Markets & Stocks
Clarity, please, Mr. Greenspan
Calls are growing for the Fed to say what, exactly, would make it raise rates.
August 12, 2003: 8:28 AM EDT
By Justin Lahart, CNN/Money Senior Writer

NEW YORK (CNN/Money) - A growing number of observers have come to believe that the best thing the Federal Reserve could do to ensure economic recovery is offer up a little more clarity on what, exactly, might prompt it to start raising rates again.

At this point it seems unlikely they're going to get their wish.

Economists and investors are all in agreement over what the Fed will do with rates when it meets Tuesday -- nothing -- but when it comes to what's going to happen later this year and next, confusion reigns. A few economists expect the Fed to drop its overnight funds rate a quarter point by the end of the year, some expect it to raise rates in mid or late 2004, others expect it to hold at the current 1 percent until 2005.

To judge from market prices, investors appear to expect much more aggressive action. Both fed funds and eurodollar futures contracts, which price off of Fed easing expectations, say the Fed will have raised rates by a quarter point by next spring and half a point by next summer.

As America's favorite defendant in a high-profile case might say, this is not a good thing -- particularly since the Fed feels (or at least has said it feels) that the risk of inflation dropping to unacceptably low levels is greater than the risk of inflation jumping higher for "the foreseeable future."

Inflation of the nation doesn't bother me

Unfortunately, complains Pimco managing director Paul McCulley, "the foreseeable future" seems rather amorphous. Does that mean until next month, next quarter, next year? What McCulley and others would like to see is for the Fed to clearly define what sorts of conditions would prompt it to raise rates.

"The essence of the problem is that the war against inflation is over," said McCulley. "Ever since 1979 the Fed was fighting a war against inflation, and you always knew which way you wanted the inflation rate to go over the long run -- down."

But now inflation is no longer the problem that it was in the past, and, as the Fed itself has indicated, the potential for inflation to drop too low has also become a risk for the economy.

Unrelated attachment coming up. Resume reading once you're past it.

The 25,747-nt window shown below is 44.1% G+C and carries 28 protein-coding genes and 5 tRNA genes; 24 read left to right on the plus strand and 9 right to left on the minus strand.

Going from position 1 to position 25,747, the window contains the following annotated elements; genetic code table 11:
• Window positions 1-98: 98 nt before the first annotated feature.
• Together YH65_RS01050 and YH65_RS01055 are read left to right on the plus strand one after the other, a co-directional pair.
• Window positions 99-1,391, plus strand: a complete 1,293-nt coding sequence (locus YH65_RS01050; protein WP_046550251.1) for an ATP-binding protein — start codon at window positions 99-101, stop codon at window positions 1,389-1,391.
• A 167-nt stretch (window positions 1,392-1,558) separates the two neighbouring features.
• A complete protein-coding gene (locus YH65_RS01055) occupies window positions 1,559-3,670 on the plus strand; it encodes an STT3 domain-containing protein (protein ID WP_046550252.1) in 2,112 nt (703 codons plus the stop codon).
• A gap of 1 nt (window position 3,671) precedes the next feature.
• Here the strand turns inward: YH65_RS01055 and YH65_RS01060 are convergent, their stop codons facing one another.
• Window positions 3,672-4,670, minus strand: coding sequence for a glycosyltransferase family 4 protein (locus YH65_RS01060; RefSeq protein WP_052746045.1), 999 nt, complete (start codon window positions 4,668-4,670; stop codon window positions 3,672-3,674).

McCulley has likened it to what would happen if 400-pound former Chicago Bears lineman William "The Refrigerator" Perry went on a diet. For a long time, the Fridge wouldn't have to worry about what his ideal weight was.

"But there does have to be a point," said McCulley, "where the doctor says, 'Fridge, you gotta go back to eating.'"

The economy's ideal weight is "price stability" -- a rate of inflation which is neither too high nor too low. Where that is, exactly, is the subject of plenty of debate, but what people really want to know now is where the Fed thinks it is.

"The Fed truly wants to get inflation somewhat higher -- back into the comfort zone," said Morgan Stanley chief U.S. economist Richard Berner. "Why not say where that comfort zone is?"

In doing so, thinks Berner, the Fed would shore up much of the worry that has washed up into the Treasury market recently. Since hitting a 45-year low of 3.11 percent on June 13, the yield on the 10-year Treasury has backed up more than a full percentage point. Higher Treasury yields have fed through to both mortgages and corporate bonds, limiting the ability of both households and businesses to raise capital.

Berner thinks that the economy will be able to withstand the headwinds higher rates have created, but he also believes they'll limit growth, making the economy more vulnerable to shock.

But cry as they may, the Fed's critics acknowledge the central bank is unlikely to change its ways. The problem with adopting specific guidelines for price stability or, taking it a step further, coming up with an inflation target, is that it would take away some of the Fed's policymaking flexibility. And the Fed, particularly under the stewardship of Alan Greenspan, has always fought to maintain its flexibility.

"The problem with retaining your flexibility is you also create uncertainty," said Goldman Sachs chief U.S. economist Bill Dudley. "I'd be very pleased if the Fed took some new initiatives, but I'm not expecting it."  Top of page

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